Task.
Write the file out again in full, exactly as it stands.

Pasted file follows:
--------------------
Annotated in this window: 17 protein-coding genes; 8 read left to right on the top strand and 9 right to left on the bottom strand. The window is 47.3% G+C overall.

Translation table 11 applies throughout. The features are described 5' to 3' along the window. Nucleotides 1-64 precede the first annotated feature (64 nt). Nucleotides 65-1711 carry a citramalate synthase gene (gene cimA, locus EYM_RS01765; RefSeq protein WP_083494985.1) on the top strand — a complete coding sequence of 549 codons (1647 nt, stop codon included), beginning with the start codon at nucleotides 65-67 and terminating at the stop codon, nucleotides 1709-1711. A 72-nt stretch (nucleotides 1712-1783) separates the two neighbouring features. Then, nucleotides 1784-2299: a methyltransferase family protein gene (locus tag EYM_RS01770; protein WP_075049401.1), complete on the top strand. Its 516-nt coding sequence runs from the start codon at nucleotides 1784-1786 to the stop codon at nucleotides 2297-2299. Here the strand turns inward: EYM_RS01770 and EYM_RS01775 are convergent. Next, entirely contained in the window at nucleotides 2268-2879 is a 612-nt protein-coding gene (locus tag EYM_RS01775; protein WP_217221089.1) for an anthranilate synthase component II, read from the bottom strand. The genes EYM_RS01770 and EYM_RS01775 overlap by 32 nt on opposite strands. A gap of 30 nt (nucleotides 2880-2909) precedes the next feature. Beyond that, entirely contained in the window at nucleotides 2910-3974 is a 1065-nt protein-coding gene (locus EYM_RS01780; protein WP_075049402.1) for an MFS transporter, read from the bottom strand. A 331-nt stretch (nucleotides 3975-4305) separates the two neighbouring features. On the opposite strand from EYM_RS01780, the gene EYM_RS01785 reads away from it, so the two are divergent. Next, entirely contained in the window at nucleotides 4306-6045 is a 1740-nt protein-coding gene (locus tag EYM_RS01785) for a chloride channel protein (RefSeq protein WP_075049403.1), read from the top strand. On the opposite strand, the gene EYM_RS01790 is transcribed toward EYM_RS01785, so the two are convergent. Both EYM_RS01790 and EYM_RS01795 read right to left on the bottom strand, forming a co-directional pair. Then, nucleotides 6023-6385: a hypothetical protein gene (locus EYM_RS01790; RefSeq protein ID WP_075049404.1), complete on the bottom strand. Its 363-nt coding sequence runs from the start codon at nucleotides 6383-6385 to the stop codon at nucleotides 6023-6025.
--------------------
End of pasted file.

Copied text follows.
Annotated in this window: 17 protein-coding genes; 8 read left to right on the top strand and 9 right to left on the bottom strand. The window is 47.3% G+C overall.

Translation table 11 applies throughout. The features are described 5' to 3' along the window. Nucleotides 1-64 precede the first annotated feature (64 nt). Nucleotides 65-1711 carry a citramalate synthase gene (gene cimA, locus EYM_RS01765; RefSeq protein WP_083494985.1) on the top strand — a complete coding sequence of 549 codons (1647 nt, stop codon included), beginning with the start codon at nucleotides 65-67 and terminating at the stop codon, nucleotides 1709-1711. A 72-nt stretch (nucleotides 1712-1783) separates the two neighbouring features. Then, nucleotides 1784-2299: a methyltransferase family protein gene (locus tag EYM_RS01770; protein WP_075049401.1), complete on the top strand. Its 516-nt coding sequence runs from the start codon at nucleotides 1784-1786 to the stop codon at nucleotides 2297-2299. Here the strand turns inward: EYM_RS01770 and EYM_RS01775 are convergent. Next, entirely contained in the window at nucleotides 2268-2879 is a 612-nt protein-coding gene (locus tag EYM_RS01775; protein WP_217221089.1) for an anthranilate synthase component II, read from the bottom strand. The genes EYM_RS01770 and EYM_RS01775 overlap by 32 nt on opposite strands. A gap of 30 nt (nucleotides 2880-2909) precedes the next feature. Beyond that, entirely contained in the window at nucleotides 2910-3974 is a 1065-nt protein-coding gene (locus EYM_RS01780; protein WP_075049402.1) for an MFS transporter, read from the bottom strand. A 331-nt stretch (nucleotides 3975-4305) separates the two neighbouring features. On the opposite strand from EYM_RS01780, the gene EYM_RS01785 reads away from it, so the two are divergent. Next, entirely contained in the window at nucleotides 4306-6045 is a 1740-nt protein-coding gene (locus tag EYM_RS01785) for a chloride channel protein (RefSeq protein WP_075049403.1), read from the top strand. On the opposite strand, the gene EYM_RS01790 is transcribed toward EYM_RS01785, so the two are convergent. Both EYM_RS01790 and EYM_RS01795 read right to left on the bottom strand, forming a co-directional pair. Then, nucleotides 6023-6385: a hypothetical protein gene (locus EYM_RS01790; RefSeq protein ID WP_075049404.1), complete on the bottom strand. Its 363-nt coding sequence runs from the start codon at nucleotides 6383-6385 to the stop codon at nucleotides 6023-6025.